I am open to criticism on this issue. What, it might be asked, should replace those opinions?
Truly independent opinion would be a good start.
Magisterial reporting would be better.
The latter is seriously problematic. I have adverted to the difficulty of ascertaining, on any particular occasion, exactly what has happened. However, those difficulties are insuperable if what is admissible as “fact” or “what has happened” is too tightly constrained. There is also the question of talent. Commonly we “know” what we have to find out, before we find it out. Fortune favours the prepared mind.
How, with the newspaper editor, do we identify the people with “prepared minds”, the people to whom we should assign the task of “finding” what happened?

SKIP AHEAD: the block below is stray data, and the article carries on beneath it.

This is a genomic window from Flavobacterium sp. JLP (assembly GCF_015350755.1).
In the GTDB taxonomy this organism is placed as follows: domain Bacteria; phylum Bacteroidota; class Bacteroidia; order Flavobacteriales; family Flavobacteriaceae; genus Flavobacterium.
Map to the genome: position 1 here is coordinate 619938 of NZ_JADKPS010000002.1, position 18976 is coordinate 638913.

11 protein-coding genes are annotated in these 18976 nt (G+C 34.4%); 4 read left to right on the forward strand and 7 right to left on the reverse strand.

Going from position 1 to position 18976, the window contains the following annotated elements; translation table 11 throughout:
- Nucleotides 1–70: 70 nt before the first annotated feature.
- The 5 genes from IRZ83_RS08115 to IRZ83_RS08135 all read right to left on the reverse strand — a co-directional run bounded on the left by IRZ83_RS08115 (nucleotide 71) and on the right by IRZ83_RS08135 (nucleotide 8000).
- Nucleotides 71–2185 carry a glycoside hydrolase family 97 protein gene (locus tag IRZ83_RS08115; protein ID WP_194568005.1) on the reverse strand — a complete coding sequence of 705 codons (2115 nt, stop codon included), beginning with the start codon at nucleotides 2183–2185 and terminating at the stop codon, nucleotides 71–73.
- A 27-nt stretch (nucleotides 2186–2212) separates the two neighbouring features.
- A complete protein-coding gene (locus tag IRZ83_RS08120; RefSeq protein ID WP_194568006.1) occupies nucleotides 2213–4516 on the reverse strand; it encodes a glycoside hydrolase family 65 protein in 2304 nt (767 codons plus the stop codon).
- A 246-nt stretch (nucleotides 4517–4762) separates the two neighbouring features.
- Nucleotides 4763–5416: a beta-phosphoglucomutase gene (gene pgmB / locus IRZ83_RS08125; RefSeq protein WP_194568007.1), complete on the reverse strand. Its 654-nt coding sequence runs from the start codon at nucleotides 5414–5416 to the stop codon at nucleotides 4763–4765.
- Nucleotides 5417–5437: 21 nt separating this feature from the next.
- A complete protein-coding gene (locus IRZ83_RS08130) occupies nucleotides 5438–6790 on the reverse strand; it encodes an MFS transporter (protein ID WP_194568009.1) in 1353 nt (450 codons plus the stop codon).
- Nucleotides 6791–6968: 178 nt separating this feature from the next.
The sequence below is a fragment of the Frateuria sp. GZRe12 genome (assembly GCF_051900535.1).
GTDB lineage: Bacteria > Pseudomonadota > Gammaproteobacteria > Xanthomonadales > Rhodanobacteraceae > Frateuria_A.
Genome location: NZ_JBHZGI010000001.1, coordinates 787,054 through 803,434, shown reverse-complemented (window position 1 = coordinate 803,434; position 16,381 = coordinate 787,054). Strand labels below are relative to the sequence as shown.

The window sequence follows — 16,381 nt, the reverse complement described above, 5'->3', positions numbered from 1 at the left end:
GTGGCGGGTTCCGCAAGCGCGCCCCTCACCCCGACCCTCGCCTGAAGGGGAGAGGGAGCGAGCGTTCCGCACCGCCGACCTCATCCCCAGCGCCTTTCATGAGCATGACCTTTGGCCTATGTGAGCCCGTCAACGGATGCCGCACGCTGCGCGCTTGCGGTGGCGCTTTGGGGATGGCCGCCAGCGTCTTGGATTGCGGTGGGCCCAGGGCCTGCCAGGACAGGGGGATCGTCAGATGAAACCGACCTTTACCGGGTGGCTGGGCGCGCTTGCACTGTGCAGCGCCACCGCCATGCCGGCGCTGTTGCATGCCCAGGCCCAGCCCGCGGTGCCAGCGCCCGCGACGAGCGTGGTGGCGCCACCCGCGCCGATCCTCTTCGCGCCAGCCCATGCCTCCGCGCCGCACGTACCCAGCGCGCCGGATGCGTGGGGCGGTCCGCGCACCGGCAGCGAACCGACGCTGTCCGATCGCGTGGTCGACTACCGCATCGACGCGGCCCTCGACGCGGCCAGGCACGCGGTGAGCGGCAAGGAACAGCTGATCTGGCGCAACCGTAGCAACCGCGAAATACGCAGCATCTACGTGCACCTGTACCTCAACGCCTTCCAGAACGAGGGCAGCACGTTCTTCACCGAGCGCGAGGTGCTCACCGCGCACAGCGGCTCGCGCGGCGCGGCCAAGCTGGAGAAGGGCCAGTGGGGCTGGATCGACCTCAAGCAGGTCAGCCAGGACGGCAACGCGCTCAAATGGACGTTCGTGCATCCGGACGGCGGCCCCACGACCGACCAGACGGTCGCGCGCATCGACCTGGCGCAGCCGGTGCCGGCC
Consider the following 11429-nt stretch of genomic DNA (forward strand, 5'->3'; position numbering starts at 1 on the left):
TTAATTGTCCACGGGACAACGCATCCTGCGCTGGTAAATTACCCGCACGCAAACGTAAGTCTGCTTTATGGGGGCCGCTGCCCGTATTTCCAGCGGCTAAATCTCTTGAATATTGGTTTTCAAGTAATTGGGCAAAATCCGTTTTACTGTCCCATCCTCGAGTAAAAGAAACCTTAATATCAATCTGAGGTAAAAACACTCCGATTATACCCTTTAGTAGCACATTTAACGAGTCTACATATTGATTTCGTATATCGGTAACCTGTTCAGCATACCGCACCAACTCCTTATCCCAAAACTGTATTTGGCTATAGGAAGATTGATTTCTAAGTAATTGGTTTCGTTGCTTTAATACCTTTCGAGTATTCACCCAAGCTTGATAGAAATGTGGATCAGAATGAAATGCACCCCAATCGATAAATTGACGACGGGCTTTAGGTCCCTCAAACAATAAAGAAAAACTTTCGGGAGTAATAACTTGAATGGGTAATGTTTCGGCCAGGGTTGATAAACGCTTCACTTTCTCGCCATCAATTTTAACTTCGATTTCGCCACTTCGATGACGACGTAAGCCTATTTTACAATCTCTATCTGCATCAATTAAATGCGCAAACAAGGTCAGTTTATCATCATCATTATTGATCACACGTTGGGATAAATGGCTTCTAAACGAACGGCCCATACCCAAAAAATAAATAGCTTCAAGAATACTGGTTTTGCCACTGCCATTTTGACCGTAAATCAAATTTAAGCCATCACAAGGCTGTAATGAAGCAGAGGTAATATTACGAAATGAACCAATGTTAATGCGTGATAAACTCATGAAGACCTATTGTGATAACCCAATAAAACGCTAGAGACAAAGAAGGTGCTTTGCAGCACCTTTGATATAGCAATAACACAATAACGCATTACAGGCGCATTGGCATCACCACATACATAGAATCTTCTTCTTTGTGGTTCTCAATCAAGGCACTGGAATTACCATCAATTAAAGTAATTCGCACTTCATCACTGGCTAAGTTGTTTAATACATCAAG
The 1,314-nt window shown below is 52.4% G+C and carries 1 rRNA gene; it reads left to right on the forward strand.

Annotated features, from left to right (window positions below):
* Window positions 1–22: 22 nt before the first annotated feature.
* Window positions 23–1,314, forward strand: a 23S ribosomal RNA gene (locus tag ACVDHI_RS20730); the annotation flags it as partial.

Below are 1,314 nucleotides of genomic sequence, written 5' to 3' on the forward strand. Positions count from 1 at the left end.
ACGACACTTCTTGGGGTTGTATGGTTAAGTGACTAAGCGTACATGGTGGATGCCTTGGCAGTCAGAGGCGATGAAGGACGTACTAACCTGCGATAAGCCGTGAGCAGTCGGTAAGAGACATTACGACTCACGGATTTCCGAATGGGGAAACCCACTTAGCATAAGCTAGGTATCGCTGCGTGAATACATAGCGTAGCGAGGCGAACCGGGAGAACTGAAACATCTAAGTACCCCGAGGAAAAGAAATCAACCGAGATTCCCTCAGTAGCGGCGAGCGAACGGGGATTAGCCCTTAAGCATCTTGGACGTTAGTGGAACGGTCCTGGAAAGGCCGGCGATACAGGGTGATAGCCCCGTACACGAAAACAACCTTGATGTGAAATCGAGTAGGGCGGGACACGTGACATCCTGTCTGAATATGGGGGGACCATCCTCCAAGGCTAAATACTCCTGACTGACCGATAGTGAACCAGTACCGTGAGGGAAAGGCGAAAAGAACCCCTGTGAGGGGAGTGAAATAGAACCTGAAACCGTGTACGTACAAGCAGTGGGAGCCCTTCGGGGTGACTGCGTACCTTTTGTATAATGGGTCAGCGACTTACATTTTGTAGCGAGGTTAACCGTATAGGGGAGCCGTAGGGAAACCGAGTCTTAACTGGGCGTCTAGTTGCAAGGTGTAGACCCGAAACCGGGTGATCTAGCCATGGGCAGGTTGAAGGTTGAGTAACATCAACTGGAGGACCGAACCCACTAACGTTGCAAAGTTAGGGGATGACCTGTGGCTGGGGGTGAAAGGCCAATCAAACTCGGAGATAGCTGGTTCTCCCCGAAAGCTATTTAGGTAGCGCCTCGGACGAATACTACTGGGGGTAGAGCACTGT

There is no one way. However, we can be sure that anyone appearing on the Government’s “business heavyweights” list will not be a good choice.
The better choice would be a person like Knut Wickell, who spent two months in jail in 1910 for querying the Immaculate Conception. Knut, in the context of controlling a bank, had the added merit of being an economist, one spurned for most of his life because he lacked a legal qualification.